The keynote of this harmony is the hibakusha warning, “No one else should ever suffer as we did,” along with the cornerstone of all religions and bodies of law, “Thou shalt not kill.” [...]

On this, the sixtieth anniversary of the atomic bombing, we seek to comfort the souls of all its victims by declaring that we humbly reaffirm our responsibility never to “repeat the evil.” “Please rest peacefully; for we will not repeat the evil.”

Peace Declaration, Tadatoshi Akiba, Mayor, The City of Hiroshima, 6 August 2005.

Return to LambdaMOO

                          ***************************
                          *  Welcome to LambdaMOO!  *
                          ***************************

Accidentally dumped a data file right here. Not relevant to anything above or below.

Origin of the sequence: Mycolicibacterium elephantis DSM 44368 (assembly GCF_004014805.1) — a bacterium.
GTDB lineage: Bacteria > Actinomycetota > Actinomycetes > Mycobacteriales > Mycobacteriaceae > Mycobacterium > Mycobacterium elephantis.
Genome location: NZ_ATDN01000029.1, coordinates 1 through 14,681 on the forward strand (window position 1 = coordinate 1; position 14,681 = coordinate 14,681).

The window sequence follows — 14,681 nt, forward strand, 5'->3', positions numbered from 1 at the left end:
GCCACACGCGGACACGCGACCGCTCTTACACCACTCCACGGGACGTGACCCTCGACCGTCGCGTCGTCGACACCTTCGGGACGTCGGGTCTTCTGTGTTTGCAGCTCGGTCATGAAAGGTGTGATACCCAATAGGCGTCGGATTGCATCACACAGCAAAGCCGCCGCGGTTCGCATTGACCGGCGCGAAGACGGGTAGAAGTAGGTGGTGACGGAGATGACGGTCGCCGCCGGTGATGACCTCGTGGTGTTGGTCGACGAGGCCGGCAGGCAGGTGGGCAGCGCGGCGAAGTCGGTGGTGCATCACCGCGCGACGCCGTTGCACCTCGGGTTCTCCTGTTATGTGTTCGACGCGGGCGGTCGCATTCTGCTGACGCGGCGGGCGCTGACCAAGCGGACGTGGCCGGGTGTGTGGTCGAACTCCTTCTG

PLEASE NOTE:
LambdaMOO is a new kind of society, where thousands of people 
voluntarily come together from all over the world.  What these 
people say or do may not always be to your liking; as when visiting
any international city, it is wise to be careful who you associate 
with and what you say. 

The operators of LambdaMOO have provided the materials for 
the buildings of this community, but are not responsible for 
what is said or done in them. 

It’s a long time since I went back to LambdaMOO. Experimenting with the visually lush Google Earth application this week reminded me of nothing more than my first explorations of LambdaMOO. Despite the visual differences and the passing years, both applications offer a virtual globe that can be collaboratively annotated and extended by users, both are a taste of things to come, and both leave a lot unsaid on the topic of Bristol. When Google engineers ponder where to go with KML (mappings to GML, inclusion of style and UI-related markup, etc), I’m sure they’ll be giving some thought to non-graphical interfaces to such data. LambdaMOO, to me, suggests that non-visual (including voice) interfaces could be every bit as compelling as a 3D flyover.